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Wednesday, January 5, 2011
Bolts' Vincent Lecavalier returning to form

By Pierre LeBrun

When I wrote back in September that I thought the Tampa Bay Lightning would make the playoffs this season, I was thinking they would be battling for the seventh or eighth spot in the East. Tied for the most points in the conference with Philadelphia and Pittsburgh heading into a big game against the Penguins on Wednesday night? Not sure anyone saw that one coming.

"It's pretty good, but it's a long season," Lightning captain Vincent Lecavalier told ESPN.com on Tuesday night after his team's 1-0 overtime win at Washington. "A team like us, we're never going to give up. We're a hard-working team. We play well together. Everyone is contributing, everyone has a role on the team, and I think that's why we're having a lot of success right now."

Vincent Lecavalier
Vincent Lecavalier has eight points (4-4) in nine games since his Dec. 15 return after missing a month with a hand injury.

I watched Tampa's thrilling win Tuesday night, a victory that gave the Bolts a one-point lead in the Southeast Division. Netminder Dwayne Roloson was easily the first star with a shutout in his first start with the Lightning, but the best skater on the Tampa side was No. 4. It was vintage Lecavalier out there Tuesday night; he was flying. He led all Tampa forwards with 20:42 of ice time, the most since his mid-December return.

Best you've felt in a while, Vinny?

"Yeah, since I've come back from injury, I've been feeling really good," said Lecavalier, who has eight points (4-4) in nine games since his Dec. 15 return after missing a month with a hand injury. "I think it definitely helps that my teammates are playing so well and it's easier to step into a lineup like that. It really brings you up."

Now that GM Steve Yzerman has added his goalie in Roloson and added depth on defense with power-play specialist Marc-Andre Bergeron (should he clear waivers), the last piece to fall into place for this team is for Lecavalier to play like the Lecavalier of old. If he can continue his current play, the Bolts can throw out two dangerous forward lines and take the pressure off Steven Stamkos to be superman every night on the top line. On Tuesday night, the Bolts would not have won without Lecavalier taking charge.

He's only 30, but four years removed from a career-high 108-point campaign in 2006-07 that had many of us believing he was one of the very best centers in the world. Injuries and distractions from former owners talking about trading him, not to mention his team stinking out the joint for a few seasons, brought Lecavalier's play down a peg.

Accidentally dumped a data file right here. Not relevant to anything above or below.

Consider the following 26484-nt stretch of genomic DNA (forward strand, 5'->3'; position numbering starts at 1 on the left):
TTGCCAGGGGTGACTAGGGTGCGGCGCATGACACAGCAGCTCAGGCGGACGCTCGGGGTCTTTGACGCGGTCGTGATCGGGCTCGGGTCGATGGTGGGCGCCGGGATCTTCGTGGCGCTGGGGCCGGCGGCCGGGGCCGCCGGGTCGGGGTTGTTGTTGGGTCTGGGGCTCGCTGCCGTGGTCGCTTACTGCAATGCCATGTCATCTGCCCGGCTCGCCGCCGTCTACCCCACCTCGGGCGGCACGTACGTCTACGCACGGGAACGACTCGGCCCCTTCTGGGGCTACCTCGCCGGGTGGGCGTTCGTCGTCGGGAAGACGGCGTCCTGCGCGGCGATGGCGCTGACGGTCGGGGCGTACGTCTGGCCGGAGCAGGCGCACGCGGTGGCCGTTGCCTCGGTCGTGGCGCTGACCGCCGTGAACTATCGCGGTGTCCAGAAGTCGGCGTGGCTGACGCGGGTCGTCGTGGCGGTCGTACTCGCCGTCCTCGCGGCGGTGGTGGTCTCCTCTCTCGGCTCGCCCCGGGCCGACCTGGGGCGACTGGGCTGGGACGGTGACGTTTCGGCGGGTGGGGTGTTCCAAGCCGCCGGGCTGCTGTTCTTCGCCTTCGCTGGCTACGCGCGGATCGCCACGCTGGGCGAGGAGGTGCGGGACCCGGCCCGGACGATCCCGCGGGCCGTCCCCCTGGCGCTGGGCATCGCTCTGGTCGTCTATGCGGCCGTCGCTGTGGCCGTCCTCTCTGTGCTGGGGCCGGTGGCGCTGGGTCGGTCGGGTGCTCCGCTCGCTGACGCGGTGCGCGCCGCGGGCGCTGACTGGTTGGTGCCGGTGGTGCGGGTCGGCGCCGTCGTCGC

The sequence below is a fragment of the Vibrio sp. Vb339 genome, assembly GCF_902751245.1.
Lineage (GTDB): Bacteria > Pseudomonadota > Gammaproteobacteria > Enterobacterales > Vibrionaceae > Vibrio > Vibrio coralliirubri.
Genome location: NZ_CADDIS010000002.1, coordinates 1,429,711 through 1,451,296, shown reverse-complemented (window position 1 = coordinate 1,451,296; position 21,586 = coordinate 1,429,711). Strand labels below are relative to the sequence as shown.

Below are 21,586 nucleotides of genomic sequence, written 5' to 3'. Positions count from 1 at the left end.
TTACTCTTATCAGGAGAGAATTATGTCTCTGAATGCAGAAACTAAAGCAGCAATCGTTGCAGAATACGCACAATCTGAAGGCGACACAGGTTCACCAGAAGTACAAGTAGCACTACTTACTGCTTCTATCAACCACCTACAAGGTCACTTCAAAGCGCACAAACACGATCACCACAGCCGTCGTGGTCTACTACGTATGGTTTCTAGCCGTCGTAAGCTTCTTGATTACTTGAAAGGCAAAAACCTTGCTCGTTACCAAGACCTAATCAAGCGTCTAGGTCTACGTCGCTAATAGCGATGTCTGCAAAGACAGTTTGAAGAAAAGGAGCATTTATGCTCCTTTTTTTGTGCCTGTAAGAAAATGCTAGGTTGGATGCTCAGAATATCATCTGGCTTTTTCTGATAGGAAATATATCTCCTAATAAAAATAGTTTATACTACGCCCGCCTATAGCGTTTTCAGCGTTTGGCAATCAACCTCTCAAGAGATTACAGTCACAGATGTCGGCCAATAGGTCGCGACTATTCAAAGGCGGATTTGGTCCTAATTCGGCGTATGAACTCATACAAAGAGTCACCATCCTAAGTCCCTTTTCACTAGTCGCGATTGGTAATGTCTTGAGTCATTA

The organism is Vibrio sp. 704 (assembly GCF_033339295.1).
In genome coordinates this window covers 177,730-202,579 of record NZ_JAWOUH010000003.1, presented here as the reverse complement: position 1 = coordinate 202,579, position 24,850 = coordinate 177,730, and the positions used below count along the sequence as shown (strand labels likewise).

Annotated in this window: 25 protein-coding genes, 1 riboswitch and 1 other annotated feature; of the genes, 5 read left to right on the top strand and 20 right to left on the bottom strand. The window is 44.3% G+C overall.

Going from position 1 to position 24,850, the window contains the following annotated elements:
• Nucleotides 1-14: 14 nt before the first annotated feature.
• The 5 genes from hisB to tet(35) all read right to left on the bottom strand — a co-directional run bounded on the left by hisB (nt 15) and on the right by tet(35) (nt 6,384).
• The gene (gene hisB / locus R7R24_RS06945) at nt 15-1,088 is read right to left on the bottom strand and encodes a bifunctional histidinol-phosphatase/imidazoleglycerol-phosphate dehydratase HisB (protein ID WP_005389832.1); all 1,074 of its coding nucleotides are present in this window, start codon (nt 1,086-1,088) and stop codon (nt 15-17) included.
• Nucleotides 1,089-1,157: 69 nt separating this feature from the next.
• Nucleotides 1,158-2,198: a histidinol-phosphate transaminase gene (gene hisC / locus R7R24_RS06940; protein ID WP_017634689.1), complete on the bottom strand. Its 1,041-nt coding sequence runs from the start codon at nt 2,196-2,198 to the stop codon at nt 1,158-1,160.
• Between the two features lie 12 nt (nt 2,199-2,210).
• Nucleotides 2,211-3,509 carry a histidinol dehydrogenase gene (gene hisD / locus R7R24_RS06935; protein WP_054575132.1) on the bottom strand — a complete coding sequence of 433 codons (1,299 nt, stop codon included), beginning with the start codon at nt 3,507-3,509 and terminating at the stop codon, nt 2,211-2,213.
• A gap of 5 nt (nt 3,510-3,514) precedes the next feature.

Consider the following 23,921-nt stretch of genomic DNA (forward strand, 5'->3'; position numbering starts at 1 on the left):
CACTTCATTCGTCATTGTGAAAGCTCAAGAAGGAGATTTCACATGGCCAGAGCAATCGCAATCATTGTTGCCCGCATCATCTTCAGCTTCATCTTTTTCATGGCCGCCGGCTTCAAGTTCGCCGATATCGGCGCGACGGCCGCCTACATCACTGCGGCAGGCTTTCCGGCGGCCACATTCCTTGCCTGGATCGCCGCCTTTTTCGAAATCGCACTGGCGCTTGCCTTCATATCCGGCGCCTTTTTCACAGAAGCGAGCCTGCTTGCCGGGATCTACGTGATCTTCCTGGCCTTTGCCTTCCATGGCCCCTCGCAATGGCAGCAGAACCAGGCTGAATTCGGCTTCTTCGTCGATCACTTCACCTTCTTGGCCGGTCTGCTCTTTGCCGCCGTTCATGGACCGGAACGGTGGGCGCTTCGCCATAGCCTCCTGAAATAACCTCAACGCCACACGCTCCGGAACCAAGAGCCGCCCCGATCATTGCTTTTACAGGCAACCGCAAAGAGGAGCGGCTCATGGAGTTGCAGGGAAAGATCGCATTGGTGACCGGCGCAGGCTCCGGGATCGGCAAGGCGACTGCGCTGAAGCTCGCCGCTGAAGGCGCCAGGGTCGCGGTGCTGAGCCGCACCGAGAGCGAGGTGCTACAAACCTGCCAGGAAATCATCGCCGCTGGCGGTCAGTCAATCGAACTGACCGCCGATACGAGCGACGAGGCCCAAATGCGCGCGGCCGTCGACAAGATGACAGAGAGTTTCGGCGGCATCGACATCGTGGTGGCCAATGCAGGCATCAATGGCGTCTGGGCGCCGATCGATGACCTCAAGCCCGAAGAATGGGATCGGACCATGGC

He's in the second season of an 11-year, $85 million deal, which comes with a $7.72 million cap hit and a salary that's $10 million a year through 2015-16. Lecavalier seems hungry to earn that salary now.

"I just think we have a really good thing going on here," Lecavalier said. "The last three years were really tough. I wasn't happy at the end of last year. You're never happy when things don't go well and you're not winning. So of course I want to prove myself. I know I can help this team and I've been trying to do that."

On Tuesday night, Tampa Bay coach Guy Boucher reunited Lecavalier with old pal Martin St. Louis on a line with Simon Gagne midway through second period. St. Louis has been Stamkos' linemate almost exclusively for almost three seasons, but Boucher switched things up and the Lecavalier/St. Louis connection meshed like it was 2003-04.

"I had barely played at all with him this year, but he put us back together in the second period," said Lecavalier. "You never lose it. Right from the first shift, we knew where each other was on the ice. It's like riding a bike when you play with Marty. We were clicking and we're still clicking. If I have an opportunity to play with him again, I would love that."

Interesting to hear the talk about the rising Lightning entering this week. A big test Tuesday at Washington (passed), and another one Wednesday in Pittsburgh. For Lecavalier and St. Louis, they went through all this in their younger years as the Bolts rose up the ranks to become Stanley Cup champions in 2004. Now, they're re-living the trip of a rebuilt team on the rise.

"It's a totally different team," said Lecavalier, distancing this team from the 2004 club. "But you can see the camaraderie that we have here. I've never had a team where everyone gets along so well. It's just a lot of fun. We had three miserable years, finishing last or second-to-last, now it's just so much fun. We don't want to get ahead of ourselves. We have to stay on an even keel here. We have to keep playing the way we can, and if we do, I believe we can have a lot of success."

Bring on the Pens.